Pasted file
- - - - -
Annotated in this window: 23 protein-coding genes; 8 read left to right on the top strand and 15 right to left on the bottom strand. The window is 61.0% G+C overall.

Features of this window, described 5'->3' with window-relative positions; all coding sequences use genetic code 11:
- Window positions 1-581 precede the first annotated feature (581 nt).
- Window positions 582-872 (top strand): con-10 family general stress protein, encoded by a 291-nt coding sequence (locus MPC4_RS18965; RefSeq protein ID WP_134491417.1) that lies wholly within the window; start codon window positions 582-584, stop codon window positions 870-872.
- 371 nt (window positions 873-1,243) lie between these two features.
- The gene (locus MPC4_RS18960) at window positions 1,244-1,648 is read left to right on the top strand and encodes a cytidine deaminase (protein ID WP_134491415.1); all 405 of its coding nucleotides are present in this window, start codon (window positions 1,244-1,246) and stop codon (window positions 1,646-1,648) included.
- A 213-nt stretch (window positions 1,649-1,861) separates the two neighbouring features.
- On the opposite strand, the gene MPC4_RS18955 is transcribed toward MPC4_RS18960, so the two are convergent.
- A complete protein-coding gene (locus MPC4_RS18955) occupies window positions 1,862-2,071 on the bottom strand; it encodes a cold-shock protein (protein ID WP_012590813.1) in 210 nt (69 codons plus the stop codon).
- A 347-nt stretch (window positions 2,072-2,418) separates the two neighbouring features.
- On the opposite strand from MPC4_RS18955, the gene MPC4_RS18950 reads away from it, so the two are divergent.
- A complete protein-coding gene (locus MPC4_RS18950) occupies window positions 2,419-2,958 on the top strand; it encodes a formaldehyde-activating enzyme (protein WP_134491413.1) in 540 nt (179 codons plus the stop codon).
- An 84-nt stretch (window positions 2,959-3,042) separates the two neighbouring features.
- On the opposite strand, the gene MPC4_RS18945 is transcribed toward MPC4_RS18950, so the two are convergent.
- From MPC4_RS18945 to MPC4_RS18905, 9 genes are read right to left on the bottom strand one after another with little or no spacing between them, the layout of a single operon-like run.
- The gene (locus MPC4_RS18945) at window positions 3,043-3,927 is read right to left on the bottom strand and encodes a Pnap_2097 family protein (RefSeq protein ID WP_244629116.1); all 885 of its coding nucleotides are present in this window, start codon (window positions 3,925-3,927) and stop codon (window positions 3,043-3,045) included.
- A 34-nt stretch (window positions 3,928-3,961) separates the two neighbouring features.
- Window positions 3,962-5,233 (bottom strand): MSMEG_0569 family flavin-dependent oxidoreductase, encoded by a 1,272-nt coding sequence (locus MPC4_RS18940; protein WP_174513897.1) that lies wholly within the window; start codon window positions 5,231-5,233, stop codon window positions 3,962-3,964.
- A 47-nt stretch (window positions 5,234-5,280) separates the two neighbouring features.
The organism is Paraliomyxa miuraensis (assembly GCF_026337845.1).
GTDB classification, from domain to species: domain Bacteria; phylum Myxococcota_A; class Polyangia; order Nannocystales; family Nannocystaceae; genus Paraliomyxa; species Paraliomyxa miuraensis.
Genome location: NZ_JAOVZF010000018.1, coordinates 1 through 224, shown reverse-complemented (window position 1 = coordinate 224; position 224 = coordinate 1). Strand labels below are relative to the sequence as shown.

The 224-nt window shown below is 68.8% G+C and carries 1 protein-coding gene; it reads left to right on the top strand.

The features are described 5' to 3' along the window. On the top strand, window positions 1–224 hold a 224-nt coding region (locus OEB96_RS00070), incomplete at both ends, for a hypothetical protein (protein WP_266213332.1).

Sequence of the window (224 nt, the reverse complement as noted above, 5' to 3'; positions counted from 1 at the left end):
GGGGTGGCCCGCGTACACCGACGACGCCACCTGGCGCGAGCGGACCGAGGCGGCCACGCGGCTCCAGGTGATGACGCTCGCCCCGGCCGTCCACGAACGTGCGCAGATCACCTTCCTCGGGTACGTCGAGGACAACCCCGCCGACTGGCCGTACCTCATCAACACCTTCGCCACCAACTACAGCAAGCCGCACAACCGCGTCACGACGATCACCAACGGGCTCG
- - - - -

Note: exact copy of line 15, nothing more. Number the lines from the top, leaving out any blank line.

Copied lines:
- From MPC4_RS18945 to MPC4_RS18905, 9 genes are read right to left on the bottom strand one after another with little or no spacing between them, the layout of a single operon-like run.